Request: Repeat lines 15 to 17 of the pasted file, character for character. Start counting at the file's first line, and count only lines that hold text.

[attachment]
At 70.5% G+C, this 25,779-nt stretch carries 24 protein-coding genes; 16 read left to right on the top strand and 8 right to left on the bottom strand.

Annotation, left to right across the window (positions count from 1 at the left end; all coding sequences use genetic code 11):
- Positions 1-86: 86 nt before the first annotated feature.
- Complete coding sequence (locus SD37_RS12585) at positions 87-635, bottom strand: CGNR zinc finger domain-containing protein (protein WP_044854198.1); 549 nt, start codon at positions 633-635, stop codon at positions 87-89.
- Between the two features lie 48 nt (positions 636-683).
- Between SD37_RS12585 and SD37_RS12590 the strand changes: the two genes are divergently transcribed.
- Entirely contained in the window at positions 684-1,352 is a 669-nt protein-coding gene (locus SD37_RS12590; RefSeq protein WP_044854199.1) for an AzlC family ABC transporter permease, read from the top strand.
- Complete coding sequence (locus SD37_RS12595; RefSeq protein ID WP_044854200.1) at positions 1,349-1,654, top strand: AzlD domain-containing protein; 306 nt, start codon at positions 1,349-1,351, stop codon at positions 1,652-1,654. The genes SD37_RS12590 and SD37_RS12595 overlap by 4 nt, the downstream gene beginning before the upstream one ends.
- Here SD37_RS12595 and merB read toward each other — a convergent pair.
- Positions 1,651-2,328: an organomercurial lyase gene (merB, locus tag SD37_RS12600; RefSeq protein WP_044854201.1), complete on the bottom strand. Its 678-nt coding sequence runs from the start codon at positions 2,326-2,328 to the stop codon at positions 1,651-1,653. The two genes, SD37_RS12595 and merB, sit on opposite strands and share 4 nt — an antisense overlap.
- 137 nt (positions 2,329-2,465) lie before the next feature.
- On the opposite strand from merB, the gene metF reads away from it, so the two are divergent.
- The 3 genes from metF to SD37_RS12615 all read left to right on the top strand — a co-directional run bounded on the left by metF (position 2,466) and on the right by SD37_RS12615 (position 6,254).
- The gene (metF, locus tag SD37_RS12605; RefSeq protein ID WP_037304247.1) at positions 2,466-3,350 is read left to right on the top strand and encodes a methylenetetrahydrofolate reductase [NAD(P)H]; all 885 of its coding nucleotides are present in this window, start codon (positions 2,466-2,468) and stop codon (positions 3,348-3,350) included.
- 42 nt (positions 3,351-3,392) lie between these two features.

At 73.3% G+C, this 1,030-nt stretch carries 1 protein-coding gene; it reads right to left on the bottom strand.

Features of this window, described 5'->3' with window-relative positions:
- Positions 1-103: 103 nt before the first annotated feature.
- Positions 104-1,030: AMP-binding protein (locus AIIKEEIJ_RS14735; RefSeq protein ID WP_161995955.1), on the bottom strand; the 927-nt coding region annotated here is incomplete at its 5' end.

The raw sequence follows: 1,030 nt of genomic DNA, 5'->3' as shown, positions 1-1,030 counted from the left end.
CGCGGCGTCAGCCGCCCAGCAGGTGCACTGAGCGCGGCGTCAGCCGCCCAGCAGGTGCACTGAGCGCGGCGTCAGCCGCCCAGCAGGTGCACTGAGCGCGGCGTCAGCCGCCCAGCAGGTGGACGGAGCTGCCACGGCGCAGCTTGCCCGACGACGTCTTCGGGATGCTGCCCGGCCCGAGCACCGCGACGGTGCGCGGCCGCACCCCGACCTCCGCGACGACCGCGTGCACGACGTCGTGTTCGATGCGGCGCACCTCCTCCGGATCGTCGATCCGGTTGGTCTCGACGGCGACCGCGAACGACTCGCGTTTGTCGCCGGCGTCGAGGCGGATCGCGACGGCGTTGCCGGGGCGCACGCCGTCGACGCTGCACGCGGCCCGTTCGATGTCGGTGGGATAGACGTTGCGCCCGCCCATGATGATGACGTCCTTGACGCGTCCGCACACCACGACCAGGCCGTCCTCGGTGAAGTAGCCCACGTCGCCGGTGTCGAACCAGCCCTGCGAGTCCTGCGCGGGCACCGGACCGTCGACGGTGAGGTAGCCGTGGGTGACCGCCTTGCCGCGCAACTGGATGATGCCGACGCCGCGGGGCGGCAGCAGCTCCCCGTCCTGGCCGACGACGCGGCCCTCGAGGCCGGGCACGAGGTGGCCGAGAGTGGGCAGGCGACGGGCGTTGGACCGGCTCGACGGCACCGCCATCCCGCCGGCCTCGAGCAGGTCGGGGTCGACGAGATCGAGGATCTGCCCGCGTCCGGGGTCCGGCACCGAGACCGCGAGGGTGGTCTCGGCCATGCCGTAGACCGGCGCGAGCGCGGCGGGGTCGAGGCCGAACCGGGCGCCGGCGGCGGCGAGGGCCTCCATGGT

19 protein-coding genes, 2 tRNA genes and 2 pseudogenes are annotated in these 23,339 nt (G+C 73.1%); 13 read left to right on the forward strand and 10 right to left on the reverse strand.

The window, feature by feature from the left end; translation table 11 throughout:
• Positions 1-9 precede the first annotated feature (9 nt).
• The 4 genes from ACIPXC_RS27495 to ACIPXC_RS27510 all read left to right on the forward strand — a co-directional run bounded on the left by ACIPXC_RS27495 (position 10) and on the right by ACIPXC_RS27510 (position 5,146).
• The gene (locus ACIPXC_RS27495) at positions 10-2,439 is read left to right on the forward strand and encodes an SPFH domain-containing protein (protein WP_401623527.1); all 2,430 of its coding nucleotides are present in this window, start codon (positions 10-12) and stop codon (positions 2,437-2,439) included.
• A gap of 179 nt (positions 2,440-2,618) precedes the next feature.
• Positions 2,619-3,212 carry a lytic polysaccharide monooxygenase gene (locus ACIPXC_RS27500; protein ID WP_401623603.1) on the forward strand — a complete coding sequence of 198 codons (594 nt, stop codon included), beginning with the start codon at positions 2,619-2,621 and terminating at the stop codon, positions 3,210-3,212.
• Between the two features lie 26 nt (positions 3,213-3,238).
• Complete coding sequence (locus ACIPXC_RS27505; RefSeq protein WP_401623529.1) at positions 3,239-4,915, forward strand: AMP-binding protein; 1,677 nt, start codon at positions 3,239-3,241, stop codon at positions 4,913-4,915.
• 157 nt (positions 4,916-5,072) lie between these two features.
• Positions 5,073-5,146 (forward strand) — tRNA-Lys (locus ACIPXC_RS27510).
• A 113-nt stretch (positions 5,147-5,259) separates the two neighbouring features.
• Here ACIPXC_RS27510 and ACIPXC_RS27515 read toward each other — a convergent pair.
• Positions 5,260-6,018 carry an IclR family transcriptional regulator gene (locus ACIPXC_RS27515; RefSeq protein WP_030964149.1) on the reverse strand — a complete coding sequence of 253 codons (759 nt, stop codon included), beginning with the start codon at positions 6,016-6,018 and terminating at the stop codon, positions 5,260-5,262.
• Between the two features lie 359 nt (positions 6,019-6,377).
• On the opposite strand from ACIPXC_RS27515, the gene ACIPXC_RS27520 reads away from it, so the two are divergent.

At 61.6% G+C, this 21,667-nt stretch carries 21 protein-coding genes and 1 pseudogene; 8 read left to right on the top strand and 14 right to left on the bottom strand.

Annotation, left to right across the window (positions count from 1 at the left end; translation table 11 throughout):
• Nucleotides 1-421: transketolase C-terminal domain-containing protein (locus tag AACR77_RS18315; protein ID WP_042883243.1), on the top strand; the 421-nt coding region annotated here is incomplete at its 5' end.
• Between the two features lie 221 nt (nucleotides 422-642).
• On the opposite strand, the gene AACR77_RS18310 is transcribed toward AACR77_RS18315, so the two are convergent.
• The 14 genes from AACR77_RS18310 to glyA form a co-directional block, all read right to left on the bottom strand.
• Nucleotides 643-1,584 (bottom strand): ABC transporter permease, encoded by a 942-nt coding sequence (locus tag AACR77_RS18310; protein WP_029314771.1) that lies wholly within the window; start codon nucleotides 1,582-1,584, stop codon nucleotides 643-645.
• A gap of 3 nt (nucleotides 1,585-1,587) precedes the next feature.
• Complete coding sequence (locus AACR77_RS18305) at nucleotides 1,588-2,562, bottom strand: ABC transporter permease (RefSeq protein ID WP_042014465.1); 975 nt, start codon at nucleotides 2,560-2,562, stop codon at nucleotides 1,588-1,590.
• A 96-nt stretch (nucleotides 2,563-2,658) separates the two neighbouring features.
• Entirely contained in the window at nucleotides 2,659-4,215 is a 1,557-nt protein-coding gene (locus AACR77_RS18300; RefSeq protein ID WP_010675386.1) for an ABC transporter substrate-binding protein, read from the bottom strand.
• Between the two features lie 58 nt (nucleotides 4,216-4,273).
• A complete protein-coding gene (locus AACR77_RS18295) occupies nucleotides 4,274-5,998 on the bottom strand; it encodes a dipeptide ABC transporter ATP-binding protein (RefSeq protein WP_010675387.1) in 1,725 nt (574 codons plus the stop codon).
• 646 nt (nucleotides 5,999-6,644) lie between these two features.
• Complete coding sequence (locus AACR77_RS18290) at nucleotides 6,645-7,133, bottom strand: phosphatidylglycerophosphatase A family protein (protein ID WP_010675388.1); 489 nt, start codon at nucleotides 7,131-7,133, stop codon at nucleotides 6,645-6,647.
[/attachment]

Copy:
- 42 nt (positions 3,351-3,392) lie between these two features.

At 73.3% G+C, this 1,030-nt stretch carries 1 protein-coding gene; it reads right to left on the bottom strand.

Features of this window, described 5'->3' with window-relative positions: